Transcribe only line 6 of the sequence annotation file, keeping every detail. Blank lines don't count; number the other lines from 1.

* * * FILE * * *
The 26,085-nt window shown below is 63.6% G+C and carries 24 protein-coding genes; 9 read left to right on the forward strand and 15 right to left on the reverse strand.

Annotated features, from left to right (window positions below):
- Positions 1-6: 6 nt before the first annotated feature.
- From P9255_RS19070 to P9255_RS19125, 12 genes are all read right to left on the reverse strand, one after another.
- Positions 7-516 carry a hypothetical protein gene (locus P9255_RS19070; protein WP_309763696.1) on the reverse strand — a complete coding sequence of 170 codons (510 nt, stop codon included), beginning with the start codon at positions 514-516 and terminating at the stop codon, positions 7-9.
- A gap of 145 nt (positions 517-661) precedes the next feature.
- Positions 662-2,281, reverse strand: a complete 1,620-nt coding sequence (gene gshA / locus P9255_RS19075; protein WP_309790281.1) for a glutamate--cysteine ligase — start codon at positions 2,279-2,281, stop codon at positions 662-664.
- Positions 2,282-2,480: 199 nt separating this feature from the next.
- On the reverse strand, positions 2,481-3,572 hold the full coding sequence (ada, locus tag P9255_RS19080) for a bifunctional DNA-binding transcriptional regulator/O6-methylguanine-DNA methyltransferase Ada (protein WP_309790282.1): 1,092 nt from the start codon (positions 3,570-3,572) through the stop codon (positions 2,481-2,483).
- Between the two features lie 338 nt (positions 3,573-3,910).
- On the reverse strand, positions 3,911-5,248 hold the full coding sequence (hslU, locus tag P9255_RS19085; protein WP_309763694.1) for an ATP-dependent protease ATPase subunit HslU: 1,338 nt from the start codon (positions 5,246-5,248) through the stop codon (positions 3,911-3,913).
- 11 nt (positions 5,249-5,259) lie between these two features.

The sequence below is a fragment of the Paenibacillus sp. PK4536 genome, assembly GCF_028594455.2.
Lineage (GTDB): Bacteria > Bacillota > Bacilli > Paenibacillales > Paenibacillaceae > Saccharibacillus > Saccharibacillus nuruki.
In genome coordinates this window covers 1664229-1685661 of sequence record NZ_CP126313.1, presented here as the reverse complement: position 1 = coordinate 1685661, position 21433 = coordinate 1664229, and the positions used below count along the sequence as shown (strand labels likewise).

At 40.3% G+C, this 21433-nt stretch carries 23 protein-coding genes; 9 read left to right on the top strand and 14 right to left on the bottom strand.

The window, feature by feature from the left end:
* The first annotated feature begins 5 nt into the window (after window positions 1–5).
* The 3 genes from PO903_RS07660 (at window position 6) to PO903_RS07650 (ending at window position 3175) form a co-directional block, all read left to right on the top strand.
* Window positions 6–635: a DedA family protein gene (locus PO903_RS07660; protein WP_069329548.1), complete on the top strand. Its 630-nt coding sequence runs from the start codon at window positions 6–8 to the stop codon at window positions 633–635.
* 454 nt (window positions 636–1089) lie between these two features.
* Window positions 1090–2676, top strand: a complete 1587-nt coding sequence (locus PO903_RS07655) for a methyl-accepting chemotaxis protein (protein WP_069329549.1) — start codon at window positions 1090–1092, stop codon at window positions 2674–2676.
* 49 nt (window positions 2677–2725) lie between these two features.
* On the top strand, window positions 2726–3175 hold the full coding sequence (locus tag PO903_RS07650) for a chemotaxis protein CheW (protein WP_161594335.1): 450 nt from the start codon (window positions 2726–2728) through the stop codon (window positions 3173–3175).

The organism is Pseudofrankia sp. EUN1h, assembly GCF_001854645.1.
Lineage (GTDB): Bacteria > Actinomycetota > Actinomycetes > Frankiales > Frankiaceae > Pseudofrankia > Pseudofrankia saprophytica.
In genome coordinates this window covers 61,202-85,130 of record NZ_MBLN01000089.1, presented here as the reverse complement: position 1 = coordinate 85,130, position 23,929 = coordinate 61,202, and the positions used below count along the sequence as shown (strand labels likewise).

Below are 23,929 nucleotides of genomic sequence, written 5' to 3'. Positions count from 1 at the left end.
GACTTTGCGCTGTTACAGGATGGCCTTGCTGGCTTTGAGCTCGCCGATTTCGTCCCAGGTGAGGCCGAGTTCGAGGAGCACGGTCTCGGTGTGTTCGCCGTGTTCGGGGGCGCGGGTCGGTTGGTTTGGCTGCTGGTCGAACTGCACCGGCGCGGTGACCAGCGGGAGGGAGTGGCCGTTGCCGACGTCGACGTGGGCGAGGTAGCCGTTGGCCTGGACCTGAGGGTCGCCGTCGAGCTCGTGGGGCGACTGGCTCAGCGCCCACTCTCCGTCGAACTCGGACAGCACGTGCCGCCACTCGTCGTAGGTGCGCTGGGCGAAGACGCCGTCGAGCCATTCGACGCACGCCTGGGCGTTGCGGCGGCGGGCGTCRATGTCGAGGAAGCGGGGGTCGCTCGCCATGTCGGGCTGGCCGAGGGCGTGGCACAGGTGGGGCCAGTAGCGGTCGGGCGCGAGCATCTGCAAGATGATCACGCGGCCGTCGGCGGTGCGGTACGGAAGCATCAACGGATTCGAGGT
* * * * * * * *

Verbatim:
- A gap of 145 nt (positions 517-661) precedes the next feature.